Wednesday, June 25, 2008

Lovely Lindens















For the last two weeks the air on our block has smelled like honey because of the Linden Tree in front of my neighbor's house. Lindens are also called Lime, go figure, they are unrelated to the citrus. All the cracks in the sidewalk in front of my house are filled with golden jetsam of the Linden flower remnants, and already small seeds are emerging.

A friend of mine made tea from Linden flowers last Saturday, which was very pleasant and tasted like she had added honey although she hadn't. Somewhere I read that honey made from the Linden flowers is highly desirable.

On herbalsafety.com I read about the Linden's many medicinal qualities. One caviat I came across: don't drive after taking Linden because it causes drowsiness. Good thing I was taking the subway that night.

Here's a list of some its uses (from herbalsafety.com) if anyone has an interest:

• Germany’s Commission E has approved Linden flower for the treatment of cough and bronchitis (Gruenwald et al., 2000; Blumenthal, 2000).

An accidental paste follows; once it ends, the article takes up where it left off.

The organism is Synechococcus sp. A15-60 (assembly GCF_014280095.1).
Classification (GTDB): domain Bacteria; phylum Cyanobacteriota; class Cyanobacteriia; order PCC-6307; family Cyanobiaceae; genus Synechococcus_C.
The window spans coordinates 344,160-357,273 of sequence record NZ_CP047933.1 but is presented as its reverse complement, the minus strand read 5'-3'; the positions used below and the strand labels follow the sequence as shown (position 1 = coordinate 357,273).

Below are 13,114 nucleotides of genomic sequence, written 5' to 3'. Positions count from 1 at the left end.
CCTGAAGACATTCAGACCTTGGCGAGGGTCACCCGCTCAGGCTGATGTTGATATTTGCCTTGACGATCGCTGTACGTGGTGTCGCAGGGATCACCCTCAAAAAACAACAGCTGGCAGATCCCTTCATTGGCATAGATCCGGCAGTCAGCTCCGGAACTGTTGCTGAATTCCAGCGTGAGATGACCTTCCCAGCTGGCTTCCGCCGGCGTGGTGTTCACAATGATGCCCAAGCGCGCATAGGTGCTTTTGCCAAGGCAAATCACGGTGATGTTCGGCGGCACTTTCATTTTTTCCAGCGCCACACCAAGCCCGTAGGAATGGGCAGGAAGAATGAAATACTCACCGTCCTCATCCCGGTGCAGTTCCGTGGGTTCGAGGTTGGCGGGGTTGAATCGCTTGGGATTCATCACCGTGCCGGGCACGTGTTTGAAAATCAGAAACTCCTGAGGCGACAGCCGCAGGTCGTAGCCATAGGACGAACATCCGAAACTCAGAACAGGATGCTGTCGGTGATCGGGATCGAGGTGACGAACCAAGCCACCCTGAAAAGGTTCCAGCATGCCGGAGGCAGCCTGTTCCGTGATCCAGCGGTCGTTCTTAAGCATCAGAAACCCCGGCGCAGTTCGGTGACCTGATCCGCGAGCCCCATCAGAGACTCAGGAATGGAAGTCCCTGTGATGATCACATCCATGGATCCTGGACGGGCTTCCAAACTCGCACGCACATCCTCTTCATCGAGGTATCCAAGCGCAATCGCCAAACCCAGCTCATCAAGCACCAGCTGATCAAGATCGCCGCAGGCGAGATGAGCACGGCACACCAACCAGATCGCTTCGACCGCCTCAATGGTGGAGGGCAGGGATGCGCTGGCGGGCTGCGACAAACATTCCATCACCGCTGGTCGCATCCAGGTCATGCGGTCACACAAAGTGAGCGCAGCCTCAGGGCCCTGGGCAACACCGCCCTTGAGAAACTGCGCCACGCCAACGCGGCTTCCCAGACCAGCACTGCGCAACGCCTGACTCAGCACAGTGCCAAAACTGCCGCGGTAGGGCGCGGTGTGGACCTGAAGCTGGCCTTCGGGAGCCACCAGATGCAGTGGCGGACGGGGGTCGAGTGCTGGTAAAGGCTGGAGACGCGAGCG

• Linden flowers contain antioxidant and free radical scavenging compounds (Choi et al., 2002;Yildirim et al., 2000).
• The charcoal made from the inner bark (known in Spanish as albura), taken internally, serves as an adsorbent to treat intoxications and diarrhea (Starek, 2001; Arteche and Vanaclocha,1998).
• Topically, the charcoal made from the inner bark is used to treat skin abrasions and ulcers (Arteche and Vanaclocha, 1998).
• Linden flower infusions (teas) have generally been regarded as non-toxic and diluted teas are commonly given to overanxious children as a mild sedative (Arteche and Vanaclocha, 1998; Bremness, 2000).


6 comments:

theysaywordscanbleed said...

thanks for the info!

arlene,
Poulsbo florist

BestViewInBrooklyn said...

Great post! It reminded me of Berlin, where the name stays even if the trees have not. I'll have to try the tea; it sounds fantastic. Can it be iced?

Lo said...

Ah! so that's the name of the tree that gives off that scent!

It always blooms at the end of June, just as school ends, an extra celebration.

Thew said...

Here in Brooklyn, we have these varieties of linden on our streets: littleleaf, bigleaf, silver, and American, which is also known as basswood.

Brenda from Flatbush said...

Aren't they heavenly? Almost too sweet. I wait for them all year; the smell makes me almost delirious!

Aaron said...

Basswood, silver, littleleaf, bigleaf! I thought they were all the same. Maybe this explains why some are just now flowering while have already fruited.

I see I'm not the only one deeply affected by these trees. Maybe we should nickname June "the moon of the linden."